Which College Football Conferences Are Represented Most in Super Bowl XLVIII?
For fans of college football and only college football, the Super Bowl (if not the entire existence of the NFL) is not unlike an island of outgrown toys—a magical, nostalgic place where former schoolboy favorites live out the twilight of their careers.
Accordingly, unless you hail from Denver or Seattle or were born to someone who did, it might be hard to find interest in watching Sunday's game. What reason is there to tune in if you don't care about the final score?
For the sake of all you college diehards, let's take a quick look at where the Super Bowl rosters came from—only counting the 53-man active rosters, since those are the players you might actually see on the field.
Which conference's fans will hear the most familiar names?
Note: Conferences tabulated by 2014 membership (i.e., Louisville was counted as a member of the ACC).
Super Bowl Players: 10
Most Important Player: LB Bobby Wagner (Utah State)
The AAC was technically a BCS conference, and it was supposed to play the role of "sixth banana" behind the true power five. With a meager four players in the Super Bowl, however, it doesn't have even half as many as the upstart MWC.
And the MWC's two traditional powerhouses, Fresno State and Boise State, aren't even represented!
The strongest push from the conference is San Diego State, which has three players in the Super Bowl, albeit in minor roles. Long-snappers, such as Aaron Brewer, are people too, though, and running back Ronnie Hillman has seen the field in some important moments.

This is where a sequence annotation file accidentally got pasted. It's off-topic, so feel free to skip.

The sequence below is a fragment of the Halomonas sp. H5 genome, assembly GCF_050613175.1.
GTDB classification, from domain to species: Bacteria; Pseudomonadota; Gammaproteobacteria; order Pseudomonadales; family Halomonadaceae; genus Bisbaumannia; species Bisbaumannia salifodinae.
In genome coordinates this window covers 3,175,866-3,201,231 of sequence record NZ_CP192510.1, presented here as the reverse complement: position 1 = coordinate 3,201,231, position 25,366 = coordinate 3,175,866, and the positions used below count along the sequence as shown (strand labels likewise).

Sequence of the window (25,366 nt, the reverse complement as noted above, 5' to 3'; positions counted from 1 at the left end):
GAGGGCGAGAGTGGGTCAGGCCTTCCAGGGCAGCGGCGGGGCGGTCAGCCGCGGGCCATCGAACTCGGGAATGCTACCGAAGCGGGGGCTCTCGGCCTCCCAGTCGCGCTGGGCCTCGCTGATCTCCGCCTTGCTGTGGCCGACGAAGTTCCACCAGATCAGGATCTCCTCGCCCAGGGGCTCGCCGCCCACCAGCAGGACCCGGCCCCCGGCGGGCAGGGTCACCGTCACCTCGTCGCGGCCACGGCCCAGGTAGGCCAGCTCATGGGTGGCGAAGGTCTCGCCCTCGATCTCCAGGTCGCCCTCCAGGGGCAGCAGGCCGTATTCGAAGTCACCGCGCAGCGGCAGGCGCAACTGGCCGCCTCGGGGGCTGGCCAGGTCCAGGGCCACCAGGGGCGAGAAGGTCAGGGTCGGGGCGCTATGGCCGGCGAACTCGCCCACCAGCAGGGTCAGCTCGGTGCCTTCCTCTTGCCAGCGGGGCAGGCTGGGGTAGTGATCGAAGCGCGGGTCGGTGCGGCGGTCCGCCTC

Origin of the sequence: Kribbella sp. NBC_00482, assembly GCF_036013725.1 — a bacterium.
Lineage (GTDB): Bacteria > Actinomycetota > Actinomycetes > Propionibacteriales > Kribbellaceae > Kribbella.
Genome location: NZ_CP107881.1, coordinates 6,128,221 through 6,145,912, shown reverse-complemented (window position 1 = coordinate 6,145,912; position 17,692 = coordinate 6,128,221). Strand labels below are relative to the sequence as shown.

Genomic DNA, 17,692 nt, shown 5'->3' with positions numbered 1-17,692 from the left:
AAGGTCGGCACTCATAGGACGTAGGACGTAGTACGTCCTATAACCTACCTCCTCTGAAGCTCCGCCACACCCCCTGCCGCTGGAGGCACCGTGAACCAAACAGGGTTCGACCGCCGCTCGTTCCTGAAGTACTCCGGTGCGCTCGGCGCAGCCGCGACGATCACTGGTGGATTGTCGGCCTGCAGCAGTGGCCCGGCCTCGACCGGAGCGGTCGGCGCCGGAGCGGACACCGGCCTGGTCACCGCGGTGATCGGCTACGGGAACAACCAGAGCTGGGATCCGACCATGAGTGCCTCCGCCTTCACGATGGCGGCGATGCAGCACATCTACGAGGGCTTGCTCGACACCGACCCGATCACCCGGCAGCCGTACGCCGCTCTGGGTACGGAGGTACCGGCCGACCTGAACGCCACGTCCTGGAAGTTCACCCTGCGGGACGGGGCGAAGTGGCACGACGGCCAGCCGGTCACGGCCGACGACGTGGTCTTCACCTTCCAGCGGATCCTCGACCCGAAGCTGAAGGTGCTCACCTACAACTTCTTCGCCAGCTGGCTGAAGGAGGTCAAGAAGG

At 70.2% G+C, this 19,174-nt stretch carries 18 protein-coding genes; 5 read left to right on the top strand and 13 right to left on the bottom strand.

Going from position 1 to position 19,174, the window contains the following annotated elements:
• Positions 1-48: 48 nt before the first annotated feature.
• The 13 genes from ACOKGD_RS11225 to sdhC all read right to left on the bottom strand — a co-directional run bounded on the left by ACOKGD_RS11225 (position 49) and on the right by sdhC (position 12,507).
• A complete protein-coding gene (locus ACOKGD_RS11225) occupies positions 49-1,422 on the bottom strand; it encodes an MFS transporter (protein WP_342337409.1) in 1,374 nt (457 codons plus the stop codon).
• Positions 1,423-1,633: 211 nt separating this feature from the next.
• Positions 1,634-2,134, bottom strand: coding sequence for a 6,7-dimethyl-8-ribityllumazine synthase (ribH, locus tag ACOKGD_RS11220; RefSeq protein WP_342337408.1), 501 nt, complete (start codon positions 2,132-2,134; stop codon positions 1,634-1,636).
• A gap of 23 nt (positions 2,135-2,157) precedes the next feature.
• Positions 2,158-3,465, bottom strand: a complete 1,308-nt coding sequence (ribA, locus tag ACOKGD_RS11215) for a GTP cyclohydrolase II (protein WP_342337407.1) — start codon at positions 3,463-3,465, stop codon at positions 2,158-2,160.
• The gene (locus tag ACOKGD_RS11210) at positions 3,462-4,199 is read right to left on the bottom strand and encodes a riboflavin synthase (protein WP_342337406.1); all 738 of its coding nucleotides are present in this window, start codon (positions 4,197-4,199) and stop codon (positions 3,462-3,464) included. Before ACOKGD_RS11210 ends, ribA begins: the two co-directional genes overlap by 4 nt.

Also checking in with multiple players are Nevada and Utah State—the latter of which is the most recent addition to MWC membership. Picking up the Aggies has already paid dividends for the conference.
4b. Big Ten
Super Bowl Players: 11
Most Important Player: QB Russell Wilson (Wisconsin)
Deadlocked with another power conference in the fourth spot on this list, the Big Ten comes in at No. 4b because its most important player, Russell Wilson, only graced the league for one season.
But that season was a memorable one. Wilson led Wisconsin to the Rose Bowl with one of the most efficient campaigns in college football history, laying the bedrock for his early and remarkable success at the next level.
Across the line, former Minnesota receiver Eric Decker has a big part to play in Denver's offense. A gruesome injury cut short his senior season with the Gophers and dropped his stock to the third round, but before that, Decker had two consecutive years with 900-plus receiving yards and one with more than 1,000.
Former Wisconsin Badger Montee Ball started his rookie season slowly, but he's quietly started to come on late for Denver and might be important in the red zone. He is, of course, the leading non-kicker point-scorer in FBS history with 500.
4a. Big 12
Super Bowl Players: 11
Most Important Player: FS Earl Thomas (Texas)
Come Super Bowl Sunday, there may be no matchup more important than Peyton Manning vs. Earl Thomas—the two best players at their respective positions in the league. The (literal) quarterback of Denver's offense and the (figurative) quarterback of Seattle's defense will be tasked with outsmarting and outplaying one another.